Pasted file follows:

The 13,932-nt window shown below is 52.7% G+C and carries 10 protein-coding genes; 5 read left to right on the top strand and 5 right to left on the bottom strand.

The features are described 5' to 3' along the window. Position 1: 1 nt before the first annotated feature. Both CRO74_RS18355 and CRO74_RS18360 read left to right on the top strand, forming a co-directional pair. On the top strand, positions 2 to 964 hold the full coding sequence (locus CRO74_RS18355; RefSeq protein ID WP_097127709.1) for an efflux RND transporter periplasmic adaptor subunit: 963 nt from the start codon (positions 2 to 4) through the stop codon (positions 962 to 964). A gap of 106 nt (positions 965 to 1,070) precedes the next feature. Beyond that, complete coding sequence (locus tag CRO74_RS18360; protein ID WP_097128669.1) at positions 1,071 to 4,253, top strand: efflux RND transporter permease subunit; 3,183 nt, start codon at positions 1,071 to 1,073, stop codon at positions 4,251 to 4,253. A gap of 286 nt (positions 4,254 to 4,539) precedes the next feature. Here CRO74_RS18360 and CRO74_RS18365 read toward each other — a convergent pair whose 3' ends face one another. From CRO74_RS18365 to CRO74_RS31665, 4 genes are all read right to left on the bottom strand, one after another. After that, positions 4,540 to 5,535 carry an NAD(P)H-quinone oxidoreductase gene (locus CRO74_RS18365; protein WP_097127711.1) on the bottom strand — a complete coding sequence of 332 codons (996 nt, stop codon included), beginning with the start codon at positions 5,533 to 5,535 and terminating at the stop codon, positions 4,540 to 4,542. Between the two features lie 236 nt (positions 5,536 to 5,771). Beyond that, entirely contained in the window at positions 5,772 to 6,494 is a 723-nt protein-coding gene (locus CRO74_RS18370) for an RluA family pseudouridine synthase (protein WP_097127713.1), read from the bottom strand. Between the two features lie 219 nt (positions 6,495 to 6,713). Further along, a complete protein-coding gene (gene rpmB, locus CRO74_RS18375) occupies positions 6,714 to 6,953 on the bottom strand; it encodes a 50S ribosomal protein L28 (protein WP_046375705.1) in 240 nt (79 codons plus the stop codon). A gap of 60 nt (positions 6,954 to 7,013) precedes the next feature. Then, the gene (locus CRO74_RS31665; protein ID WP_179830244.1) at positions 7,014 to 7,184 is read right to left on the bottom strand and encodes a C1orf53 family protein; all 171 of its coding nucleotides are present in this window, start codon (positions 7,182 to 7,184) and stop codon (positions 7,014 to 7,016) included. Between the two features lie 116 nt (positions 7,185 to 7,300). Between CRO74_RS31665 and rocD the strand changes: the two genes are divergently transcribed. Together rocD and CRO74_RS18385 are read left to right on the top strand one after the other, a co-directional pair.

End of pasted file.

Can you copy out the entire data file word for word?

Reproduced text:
The 13,932-nt window shown below is 52.7% G+C and carries 10 protein-coding genes; 5 read left to right on the top strand and 5 right to left on the bottom strand.

The features are described 5' to 3' along the window. Position 1: 1 nt before the first annotated feature. Both CRO74_RS18355 and CRO74_RS18360 read left to right on the top strand, forming a co-directional pair. On the top strand, positions 2 to 964 hold the full coding sequence (locus CRO74_RS18355; RefSeq protein ID WP_097127709.1) for an efflux RND transporter periplasmic adaptor subunit: 963 nt from the start codon (positions 2 to 4) through the stop codon (positions 962 to 964). A gap of 106 nt (positions 965 to 1,070) precedes the next feature. Beyond that, complete coding sequence (locus tag CRO74_RS18360; protein ID WP_097128669.1) at positions 1,071 to 4,253, top strand: efflux RND transporter permease subunit; 3,183 nt, start codon at positions 1,071 to 1,073, stop codon at positions 4,251 to 4,253. A gap of 286 nt (positions 4,254 to 4,539) precedes the next feature. Here CRO74_RS18360 and CRO74_RS18365 read toward each other — a convergent pair whose 3' ends face one another. From CRO74_RS18365 to CRO74_RS31665, 4 genes are all read right to left on the bottom strand, one after another. After that, positions 4,540 to 5,535 carry an NAD(P)H-quinone oxidoreductase gene (locus CRO74_RS18365; protein WP_097127711.1) on the bottom strand — a complete coding sequence of 332 codons (996 nt, stop codon included), beginning with the start codon at positions 5,533 to 5,535 and terminating at the stop codon, positions 4,540 to 4,542. Between the two features lie 236 nt (positions 5,536 to 5,771). Beyond that, entirely contained in the window at positions 5,772 to 6,494 is a 723-nt protein-coding gene (locus CRO74_RS18370) for an RluA family pseudouridine synthase (protein WP_097127713.1), read from the bottom strand. Between the two features lie 219 nt (positions 6,495 to 6,713). Further along, a complete protein-coding gene (gene rpmB, locus CRO74_RS18375) occupies positions 6,714 to 6,953 on the bottom strand; it encodes a 50S ribosomal protein L28 (protein WP_046375705.1) in 240 nt (79 codons plus the stop codon). A gap of 60 nt (positions 6,954 to 7,013) precedes the next feature. Then, the gene (locus CRO74_RS31665; protein ID WP_179830244.1) at positions 7,014 to 7,184 is read right to left on the bottom strand and encodes a C1orf53 family protein; all 171 of its coding nucleotides are present in this window, start codon (positions 7,182 to 7,184) and stop codon (positions 7,014 to 7,016) included. Between the two features lie 116 nt (positions 7,185 to 7,300). Between CRO74_RS31665 and rocD the strand changes: the two genes are divergently transcribed. Together rocD and CRO74_RS18385 are read left to right on the top strand one after the other, a co-directional pair.